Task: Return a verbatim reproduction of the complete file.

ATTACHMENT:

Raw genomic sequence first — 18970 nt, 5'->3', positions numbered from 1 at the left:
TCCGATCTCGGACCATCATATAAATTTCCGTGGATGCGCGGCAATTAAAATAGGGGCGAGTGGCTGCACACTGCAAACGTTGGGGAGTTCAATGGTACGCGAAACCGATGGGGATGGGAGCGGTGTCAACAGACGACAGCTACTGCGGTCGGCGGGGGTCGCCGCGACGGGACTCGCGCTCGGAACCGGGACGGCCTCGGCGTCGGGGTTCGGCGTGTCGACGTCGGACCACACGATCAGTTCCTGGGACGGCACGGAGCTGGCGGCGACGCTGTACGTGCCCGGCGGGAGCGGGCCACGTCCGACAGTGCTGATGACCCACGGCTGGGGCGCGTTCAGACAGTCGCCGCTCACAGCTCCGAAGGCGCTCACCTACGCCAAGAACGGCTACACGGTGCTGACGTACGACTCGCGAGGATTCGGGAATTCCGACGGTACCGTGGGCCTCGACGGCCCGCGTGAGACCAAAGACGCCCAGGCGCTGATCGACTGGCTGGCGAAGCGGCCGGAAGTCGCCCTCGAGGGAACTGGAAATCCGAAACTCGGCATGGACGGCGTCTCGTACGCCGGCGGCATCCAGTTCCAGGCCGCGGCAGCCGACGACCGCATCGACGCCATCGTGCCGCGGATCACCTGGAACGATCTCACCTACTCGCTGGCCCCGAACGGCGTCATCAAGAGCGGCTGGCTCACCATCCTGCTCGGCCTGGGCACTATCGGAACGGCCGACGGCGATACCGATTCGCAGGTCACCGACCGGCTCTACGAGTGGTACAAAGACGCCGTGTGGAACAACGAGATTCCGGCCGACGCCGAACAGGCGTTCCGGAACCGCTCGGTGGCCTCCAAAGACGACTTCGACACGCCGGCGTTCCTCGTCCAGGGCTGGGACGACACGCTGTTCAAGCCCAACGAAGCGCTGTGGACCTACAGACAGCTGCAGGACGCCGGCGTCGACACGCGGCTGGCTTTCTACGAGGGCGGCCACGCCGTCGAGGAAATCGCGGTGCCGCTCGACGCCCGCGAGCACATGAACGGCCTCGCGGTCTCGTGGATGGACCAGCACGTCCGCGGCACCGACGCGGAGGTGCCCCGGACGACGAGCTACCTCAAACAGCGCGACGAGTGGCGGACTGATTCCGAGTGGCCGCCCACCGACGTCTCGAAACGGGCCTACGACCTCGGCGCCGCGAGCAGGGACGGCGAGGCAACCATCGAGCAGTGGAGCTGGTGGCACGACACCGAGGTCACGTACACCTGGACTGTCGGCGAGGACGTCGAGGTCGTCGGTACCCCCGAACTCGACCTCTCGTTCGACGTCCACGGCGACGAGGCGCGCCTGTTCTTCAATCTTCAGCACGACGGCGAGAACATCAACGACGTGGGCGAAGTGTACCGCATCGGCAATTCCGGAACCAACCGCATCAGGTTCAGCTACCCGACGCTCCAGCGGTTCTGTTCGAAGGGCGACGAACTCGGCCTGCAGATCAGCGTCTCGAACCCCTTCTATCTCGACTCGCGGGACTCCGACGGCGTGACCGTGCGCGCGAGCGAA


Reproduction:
Raw genomic sequence first — 18970 nt, 5'->3', positions numbered from 1 at the left:
TCCGATCTCGGACCATCATATAAATTTCCGTGGATGCGCGGCAATTAAAATAGGGGCGAGTGGCTGCACACTGCAAACGTTGGGGAGTTCAATGGTACGCGAAACCGATGGGGATGGGAGCGGTGTCAACAGACGACAGCTACTGCGGTCGGCGGGGGTCGCCGCGACGGGACTCGCGCTCGGAACCGGGACGGCCTCGGCGTCGGGGTTCGGCGTGTCGACGTCGGACCACACGATCAGTTCCTGGGACGGCACGGAGCTGGCGGCGACGCTGTACGTGCCCGGCGGGAGCGGGCCACGTCCGACAGTGCTGATGACCCACGGCTGGGGCGCGTTCAGACAGTCGCCGCTCACAGCTCCGAAGGCGCTCACCTACGCCAAGAACGGCTACACGGTGCTGACGTACGACTCGCGAGGATTCGGGAATTCCGACGGTACCGTGGGCCTCGACGGCCCGCGTGAGACCAAAGACGCCCAGGCGCTGATCGACTGGCTGGCGAAGCGGCCGGAAGTCGCCCTCGAGGGAACTGGAAATCCGAAACTCGGCATGGACGGCGTCTCGTACGCCGGCGGCATCCAGTTCCAGGCCGCGGCAGCCGACGACCGCATCGACGCCATCGTGCCGCGGATCACCTGGAACGATCTCACCTACTCGCTGGCCCCGAACGGCGTCATCAAGAGCGGCTGGCTCACCATCCTGCTCGGCCTGGGCACTATCGGAACGGCCGACGGCGATACCGATTCGCAGGTCACCGACCGGCTCTACGAGTGGTACAAAGACGCCGTGTGGAACAACGAGATTCCGGCCGACGCCGAACAGGCGTTCCGGAACCGCTCGGTGGCCTCCAAAGACGACTTCGACACGCCGGCGTTCCTCGTCCAGGGCTGGGACGACACGCTGTTCAAGCCCAACGAAGCGCTGTGGACCTACAGACAGCTGCAGGACGCCGGCGTCGACACGCGGCTGGCTTTCTACGAGGGCGGCCACGCCGTCGAGGAAATCGCGGTGCCGCTCGACGCCCGCGAGCACATGAACGGCCTCGCGGTCTCGTGGATGGACCAGCACGTCCGCGGCACCGACGCGGAGGTGCCCCGGACGACGAGCTACCTCAAACAGCGCGACGAGTGGCGGACTGATTCCGAGTGGCCGCCCACCGACGTCTCGAAACGGGCCTACGACCTCGGCGCCGCGAGCAGGGACGGCGAGGCAACCATCGAGCAGTGGAGCTGGTGGCACGACACCGAGGTCACGTACACCTGGACTGTCGGCGAGGACGTCGAGGTCGTCGGTACCCCCGAACTCGACCTCTCGTTCGACGTCCACGGCGACGAGGCGCGCCTGTTCTTCAATCTTCAGCACGACGGCGAGAACATCAACGACGTGGGCGAAGTGTACCGCATCGGCAATTCCGGAACCAACCGCATCAGGTTCAGCTACCCGACGCTCCAGCGGTTCTGTTCGAAGGGCGACGAACTCGGCCTGCAGATCAGCGTCTCGAACCCCTTCTATCTCGACTCGCGGGACTCCGACGGCGTGACCGTGCGCGCGAGCGAA